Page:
On Wednesday, Dec. 8, the Reserve Bank of New Zealand will announce its latest interest rate decision. At first glance, it might appear that a small rate hike is in order, considering the country’s rising costs of living. But dig a bit deeper, and the overwhelming likelihood is that the bank will not change rates at all – placing a lot of short-term selling pressure on the New Zealand dollar (NZD).
It’s a shocking turn of events for a country that enjoyed a nice rebound. After contracting by an average of about 0.4% a quarter, the Pacific economy enjoyed an average of 0.5% gain over the last 12 months. But the recovery isn’t expanding fast enough. In fact, it’s quite the opposite – it has been slowly contracting since the middle of this year.
A big part of the problem is consumer spending. On paper, sales were strong last quarter, despite the country’s high unemployment rate – 6.4% heading into the fourth quarter. But it turns out the boost in spending wasn’t triggered by optimistic shoppers. Instead, it was a reaction to something that stands to take a big bite out of future retail sales: an increase in the goods and services tax (GST).
New Zealand’s GST – a fancy way to say “sales tax” – recently jumped from 12.5% to 15%. So retail sales surged as consumers stocked up on things at lower prices. Without the surge, retail spending may have been flat to negative for the last three months.
Meanwhile, in another sign of trouble, building consents (new housing authorizations) have dropped by 20% since the first quarter. This is a big deal because, as in the United States, new homes are an important spending generator.
Needless to say, the lackluster sales have helped keep New Zealand’s inflation in check. Consumer prices have remained well below the Reserve Bank of New Zealand’s benchmark target of 2-3%. In fact, the overall inflation has increased by only 1.6%.
The numbers aren’t suggestive of deflation, and they do indicate a rising cost of living. But just barely – overall, they aren’t inflationary. With prices at below target levels, there is no justification for higher interest rates in the short term.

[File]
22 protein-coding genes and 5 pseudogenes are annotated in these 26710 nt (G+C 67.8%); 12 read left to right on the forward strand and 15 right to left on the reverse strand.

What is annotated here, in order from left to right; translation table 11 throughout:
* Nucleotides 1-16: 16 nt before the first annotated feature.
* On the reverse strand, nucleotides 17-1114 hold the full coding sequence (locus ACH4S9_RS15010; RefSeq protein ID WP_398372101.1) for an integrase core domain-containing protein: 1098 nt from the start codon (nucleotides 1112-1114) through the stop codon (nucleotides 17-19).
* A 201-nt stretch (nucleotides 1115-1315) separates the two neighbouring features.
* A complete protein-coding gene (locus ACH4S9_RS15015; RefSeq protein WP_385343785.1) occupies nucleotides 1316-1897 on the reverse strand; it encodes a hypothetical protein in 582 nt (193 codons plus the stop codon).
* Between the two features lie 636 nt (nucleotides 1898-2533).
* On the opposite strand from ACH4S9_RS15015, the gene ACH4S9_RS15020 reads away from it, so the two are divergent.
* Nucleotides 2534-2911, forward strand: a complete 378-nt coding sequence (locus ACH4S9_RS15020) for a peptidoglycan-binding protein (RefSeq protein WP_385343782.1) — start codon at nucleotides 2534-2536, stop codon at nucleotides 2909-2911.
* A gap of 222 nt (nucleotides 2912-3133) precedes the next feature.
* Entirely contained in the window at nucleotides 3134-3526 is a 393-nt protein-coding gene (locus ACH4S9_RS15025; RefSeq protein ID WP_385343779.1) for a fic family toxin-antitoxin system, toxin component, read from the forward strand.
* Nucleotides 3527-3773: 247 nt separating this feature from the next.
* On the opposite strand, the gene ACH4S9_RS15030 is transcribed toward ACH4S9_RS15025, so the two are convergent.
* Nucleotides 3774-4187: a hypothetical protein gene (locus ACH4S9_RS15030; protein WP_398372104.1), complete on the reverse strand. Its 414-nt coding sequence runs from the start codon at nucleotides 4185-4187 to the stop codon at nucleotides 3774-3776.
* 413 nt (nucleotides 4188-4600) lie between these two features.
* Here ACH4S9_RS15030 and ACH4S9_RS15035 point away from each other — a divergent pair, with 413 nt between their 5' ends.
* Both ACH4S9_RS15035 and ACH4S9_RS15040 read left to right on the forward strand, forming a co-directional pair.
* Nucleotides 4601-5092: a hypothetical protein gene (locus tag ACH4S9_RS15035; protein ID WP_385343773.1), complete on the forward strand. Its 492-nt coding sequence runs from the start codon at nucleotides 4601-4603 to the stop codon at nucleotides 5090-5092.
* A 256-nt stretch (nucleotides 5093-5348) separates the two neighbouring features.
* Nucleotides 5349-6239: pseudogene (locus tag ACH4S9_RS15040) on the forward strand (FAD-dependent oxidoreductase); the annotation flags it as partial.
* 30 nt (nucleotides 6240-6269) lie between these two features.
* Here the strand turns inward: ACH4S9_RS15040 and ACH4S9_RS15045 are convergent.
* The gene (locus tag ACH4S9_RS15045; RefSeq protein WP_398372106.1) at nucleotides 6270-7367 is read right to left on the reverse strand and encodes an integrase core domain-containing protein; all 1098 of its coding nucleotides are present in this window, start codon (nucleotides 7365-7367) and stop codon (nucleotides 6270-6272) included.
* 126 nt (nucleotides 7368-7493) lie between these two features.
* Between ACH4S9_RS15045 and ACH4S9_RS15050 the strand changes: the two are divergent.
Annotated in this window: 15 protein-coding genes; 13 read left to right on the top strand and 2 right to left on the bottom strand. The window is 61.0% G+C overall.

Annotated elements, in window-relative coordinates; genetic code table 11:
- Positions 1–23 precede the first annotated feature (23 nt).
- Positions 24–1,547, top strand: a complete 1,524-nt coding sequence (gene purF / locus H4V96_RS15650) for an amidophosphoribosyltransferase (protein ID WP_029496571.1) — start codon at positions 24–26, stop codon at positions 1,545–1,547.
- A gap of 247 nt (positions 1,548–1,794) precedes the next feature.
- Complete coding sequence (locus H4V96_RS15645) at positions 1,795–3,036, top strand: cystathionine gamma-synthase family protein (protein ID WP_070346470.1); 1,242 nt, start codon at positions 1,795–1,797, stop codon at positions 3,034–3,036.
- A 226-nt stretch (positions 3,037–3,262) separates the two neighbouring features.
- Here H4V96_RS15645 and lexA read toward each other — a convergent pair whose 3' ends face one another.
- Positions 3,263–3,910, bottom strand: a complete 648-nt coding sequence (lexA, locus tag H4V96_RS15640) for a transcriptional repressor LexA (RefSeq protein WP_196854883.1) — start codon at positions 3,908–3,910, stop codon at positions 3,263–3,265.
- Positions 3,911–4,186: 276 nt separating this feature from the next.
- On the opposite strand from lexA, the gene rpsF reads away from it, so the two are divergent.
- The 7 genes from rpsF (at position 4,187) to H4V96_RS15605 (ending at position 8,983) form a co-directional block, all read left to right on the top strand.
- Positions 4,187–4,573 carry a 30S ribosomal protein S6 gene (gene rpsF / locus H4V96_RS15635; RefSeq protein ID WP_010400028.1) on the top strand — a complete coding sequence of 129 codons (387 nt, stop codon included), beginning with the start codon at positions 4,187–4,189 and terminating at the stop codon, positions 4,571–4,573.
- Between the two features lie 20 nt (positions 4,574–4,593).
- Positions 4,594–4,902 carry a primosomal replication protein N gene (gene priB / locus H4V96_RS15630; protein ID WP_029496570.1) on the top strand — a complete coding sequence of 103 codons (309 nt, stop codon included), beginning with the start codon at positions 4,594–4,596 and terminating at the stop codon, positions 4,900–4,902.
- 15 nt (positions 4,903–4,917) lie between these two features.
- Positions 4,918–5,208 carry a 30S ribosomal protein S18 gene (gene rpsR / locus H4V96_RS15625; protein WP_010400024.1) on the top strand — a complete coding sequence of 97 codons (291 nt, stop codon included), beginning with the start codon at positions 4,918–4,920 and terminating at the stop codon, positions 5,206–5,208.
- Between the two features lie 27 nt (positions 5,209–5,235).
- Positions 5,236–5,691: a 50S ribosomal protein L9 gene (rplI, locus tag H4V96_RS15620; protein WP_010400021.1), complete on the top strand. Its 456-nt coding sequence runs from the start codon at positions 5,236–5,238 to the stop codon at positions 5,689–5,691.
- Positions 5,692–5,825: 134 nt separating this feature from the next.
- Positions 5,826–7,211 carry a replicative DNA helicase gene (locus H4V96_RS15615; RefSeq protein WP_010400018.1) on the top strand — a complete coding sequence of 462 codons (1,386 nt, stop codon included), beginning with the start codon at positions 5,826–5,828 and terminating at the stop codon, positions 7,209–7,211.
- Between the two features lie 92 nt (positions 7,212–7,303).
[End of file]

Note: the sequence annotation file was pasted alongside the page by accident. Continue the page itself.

Weak manufacturing isn’t helping the case for higher rates, either.
For three straight months, the New Zealand manufacturing sector has shown nothing but contraction. According to the country’s manufacturing index published last month, factories saw little growth in new orders and delivered goods. At the same time, the monthly production index dropped to a reading of 49.7. Anything below a reading of 50 is considered a contraction.
This means that companies are completing current product projects but have little in the pipeline for the sector’s future growth.
A quick look at the country’s two trade partners shows why. New Zealand’s export market is primarily driven by trade with Australia and the United States. Combined, the economies are responsible for over one-third of New Zealand’s exports. And with both economies in a slowdown, you can bet that the country’s manufacturing sector will continue to remain in the doldrums.
Put it all together, and the short-term future of the kiwi dollar looks grim. Softer economic times in New Zealand. Low rates of inflation. Stable to low manufacturing growth. Add on a sidelined Reserve Bank of New Zealand, and it’s making the case for a weaker New Zealand dollar exchange rate even more realistic.
Don’t Bet on New Zealand’s Recovery originally appeared in the Daily Reckoning. The Daily Reckoning, offers a uniquely refreshing, perspective on the global economy, investing, gold, stocks and today’s markets. Its been called “the most entertaining read of the day.”
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